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Nevertheless, I think it is uncontroversial to presume that religious culture is shaped in part by the desire of practitioners to experience their practice more meaningfully. First, to proceed along these lines, we need to develop and refine our ways of characterizing the subjective side of religious engagement within this middle range. Perhaps the lowest form of engagement is simply a state of mild attentiveness and interest.

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Continuing from there, we might find a wide variety of markers rather than a single scale, as religious engagement can take many forms. However, I suggest that it may be possible to understand increased religious engagement in general terms of perceptual discernment and emotional attunement , especially as directed towards whatever religious meanings and values are made materially present for example, by objects, language, ritual behaviours, imagery, music and so on within the context of a religious activity.

One of the advantages of focusing on this middle range of experience is that its central feature, variability of engagement, suggests that it can be made amenable to empirical study. Within this range, personal involvement varies over time within individual religious lives—even within the same activity—as well as across individuals, activities, settings, traditions and so forth.

And as we collected more and more experience samplings over time, we might find that the data points gave rise to definite shapes and patterns. What would those patterns tell us? And what further studies of ordinary religious experience would they open up? Once we have a fairly good sense of the variability of engagement within a particular religious tradition or community, our attention can turn to the processes by which more specific kinds of religious engagement are enhanced.

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And, as suggested above, such processes can be further broken down into processes of religious learning and adaptation. Let us take each of these in turn. The critical importance of religious learning is indicated by the variability of engagement and experience just mentioned—variability between practitioners who belong to the same tradition or community, as well as within the practice of a single individual over time.

Religious learning, as delineated here, includes everything relevant to the experiential enhancement of religious practice that can be acquired by practitioners: knowledge, skills, habits, sensitivities and so on. The processes of religious learning that are most accessible to investigation are those that are explicitly defined as such. For example, glossolalia speaking in tongues is something that certain religious traditions encourage practitioners to learn, sometimes in a fairly deliberate way.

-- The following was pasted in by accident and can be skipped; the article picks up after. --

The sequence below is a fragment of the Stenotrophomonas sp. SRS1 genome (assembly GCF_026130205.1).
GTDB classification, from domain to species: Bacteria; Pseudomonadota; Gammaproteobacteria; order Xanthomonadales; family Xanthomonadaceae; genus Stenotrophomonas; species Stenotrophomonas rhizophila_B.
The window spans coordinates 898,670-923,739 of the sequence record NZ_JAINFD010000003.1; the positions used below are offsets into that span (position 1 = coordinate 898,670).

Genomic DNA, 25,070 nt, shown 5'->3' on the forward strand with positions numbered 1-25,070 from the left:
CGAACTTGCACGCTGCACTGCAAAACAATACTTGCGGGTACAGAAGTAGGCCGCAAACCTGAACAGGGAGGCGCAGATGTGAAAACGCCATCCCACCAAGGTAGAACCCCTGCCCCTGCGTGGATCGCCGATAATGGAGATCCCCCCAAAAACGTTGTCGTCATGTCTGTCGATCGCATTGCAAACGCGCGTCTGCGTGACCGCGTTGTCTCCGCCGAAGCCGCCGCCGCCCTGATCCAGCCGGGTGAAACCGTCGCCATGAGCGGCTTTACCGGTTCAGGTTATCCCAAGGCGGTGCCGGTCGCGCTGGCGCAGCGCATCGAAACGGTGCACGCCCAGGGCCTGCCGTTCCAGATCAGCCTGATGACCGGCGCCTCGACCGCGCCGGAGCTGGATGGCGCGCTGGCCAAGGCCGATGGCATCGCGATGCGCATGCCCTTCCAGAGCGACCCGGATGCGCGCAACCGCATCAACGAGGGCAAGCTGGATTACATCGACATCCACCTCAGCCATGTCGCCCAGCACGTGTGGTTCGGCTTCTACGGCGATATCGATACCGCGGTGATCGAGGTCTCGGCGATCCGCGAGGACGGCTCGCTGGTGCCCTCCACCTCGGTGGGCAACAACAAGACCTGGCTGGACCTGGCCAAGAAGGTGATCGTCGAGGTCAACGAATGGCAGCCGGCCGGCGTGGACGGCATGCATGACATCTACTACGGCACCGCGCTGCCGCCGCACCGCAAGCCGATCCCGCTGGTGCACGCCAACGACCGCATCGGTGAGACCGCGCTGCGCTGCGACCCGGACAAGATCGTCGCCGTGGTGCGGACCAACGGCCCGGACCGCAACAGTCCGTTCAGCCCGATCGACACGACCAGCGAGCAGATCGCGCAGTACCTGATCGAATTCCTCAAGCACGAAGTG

How does this work? Who guides the process, how is progress defined and what kinds of skills are required?

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More generally, questions pertinent to the study of religious learning include the following: What is involved in becoming a practiced practitioner? What distinguishes the religious expert from the novice, the engaged and fulfilled practitioner from the disengaged and unfulfilled? What techniques are used and what resources are required for the acquisition of skilful practice?


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What are the common pitfalls that hinder this process? How do practitioners understand the religious learning process and its goals, and how have different traditions understood this process historically? What kinds of methodologies and theories—especially cognitive theories—can help us to investigate and understand religious learning? Another way to define religious learning in the context of regular practice is to say that it includes all the ways in which practitioners adapt themselves to a practice in pursuit of various experiential goals.

But this is not the only adaption that occurs. As in many processes of evolution, religious adaptation is actually two-sided: over time, religious cultures are also adapted to the needs and desires of religious practitioners. Processes of religious adaption can be effected by self-conscious and deliberate choices, for instance in the careful selection of music for worship see Porter, But they can also take place gradually through largely unconscious processes of cultural change and social selection.

This socio-cultural side of religious adaption opens up another set of questions, which are separable but not entirely distinct from the questions of religious learning. In general, questions of religious adaptation have to do with the way in which various material aspects of a religious practice are adapted to enhance the meaningful experience of that practice. Religious materiality is a complex sphere of growing scholarly interest Meyer et al.